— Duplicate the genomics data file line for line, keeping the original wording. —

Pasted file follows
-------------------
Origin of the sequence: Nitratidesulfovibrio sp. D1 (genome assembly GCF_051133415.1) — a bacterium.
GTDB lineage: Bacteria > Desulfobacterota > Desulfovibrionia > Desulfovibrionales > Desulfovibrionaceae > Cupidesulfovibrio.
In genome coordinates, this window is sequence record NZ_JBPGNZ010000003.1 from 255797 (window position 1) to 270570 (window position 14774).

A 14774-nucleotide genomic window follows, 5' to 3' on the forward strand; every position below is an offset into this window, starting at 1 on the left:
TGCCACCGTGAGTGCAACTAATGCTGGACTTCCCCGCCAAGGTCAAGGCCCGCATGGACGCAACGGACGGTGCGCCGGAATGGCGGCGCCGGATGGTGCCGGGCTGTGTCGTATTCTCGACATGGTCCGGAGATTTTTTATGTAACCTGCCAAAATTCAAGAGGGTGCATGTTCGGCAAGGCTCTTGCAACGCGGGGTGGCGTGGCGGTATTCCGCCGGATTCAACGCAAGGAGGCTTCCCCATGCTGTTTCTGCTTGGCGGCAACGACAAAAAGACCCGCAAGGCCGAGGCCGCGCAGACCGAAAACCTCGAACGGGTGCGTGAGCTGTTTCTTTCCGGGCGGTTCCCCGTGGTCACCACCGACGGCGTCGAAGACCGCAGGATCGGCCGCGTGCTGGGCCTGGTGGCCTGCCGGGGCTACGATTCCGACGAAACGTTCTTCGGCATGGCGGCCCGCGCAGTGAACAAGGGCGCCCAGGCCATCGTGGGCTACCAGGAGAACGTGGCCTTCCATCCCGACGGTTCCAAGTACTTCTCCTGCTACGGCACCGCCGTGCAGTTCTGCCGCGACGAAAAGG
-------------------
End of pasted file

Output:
Origin of the sequence: Nitratidesulfovibrio sp. D1 (genome assembly GCF_051133415.1) — a bacterium.
GTDB lineage: Bacteria > Desulfobacterota > Desulfovibrionia > Desulfovibrionales > Desulfovibrionaceae > Cupidesulfovibrio.
In genome coordinates, this window is sequence record NZ_JBPGNZ010000003.1 from 255797 (window position 1) to 270570 (window position 14774).

A 14774-nucleotide genomic window follows, 5' to 3' on the forward strand; every position below is an offset into this window, starting at 1 on the left:
TGCCACCGTGAGTGCAACTAATGCTGGACTTCCCCGCCAAGGTCAAGGCCCGCATGGACGCAACGGACGGTGCGCCGGAATGGCGGCGCCGGATGGTGCCGGGCTGTGTCGTATTCTCGACATGGTCCGGAGATTTTTTATGTAACCTGCCAAAATTCAAGAGGGTGCATGTTCGGCAAGGCTCTTGCAACGCGGGGTGGCGTGGCGGTATTCCGCCGGATTCAACGCAAGGAGGCTTCCCCATGCTGTTTCTGCTTGGCGGCAACGACAAAAAGACCCGCAAGGCCGAGGCCGCGCAGACCGAAAACCTCGAACGGGTGCGTGAGCTGTTTCTTTCCGGGCGGTTCCCCGTGGTCACCACCGACGGCGTCGAAGACCGCAGGATCGGCCGCGTGCTGGGCCTGGTGGCCTGCCGGGGCTACGATTCCGACGAAACGTTCTTCGGCATGGCGGCCCGCGCAGTGAACAAGGGCGCCCAGGCCATCGTGGGCTACCAGGAGAACGTGGCCTTCCATCCCGACGGTTCCAAGTACTTCTCCTGCTACGGCACCGCCGTGCAGTTCTGCCGCGACGAAAAGG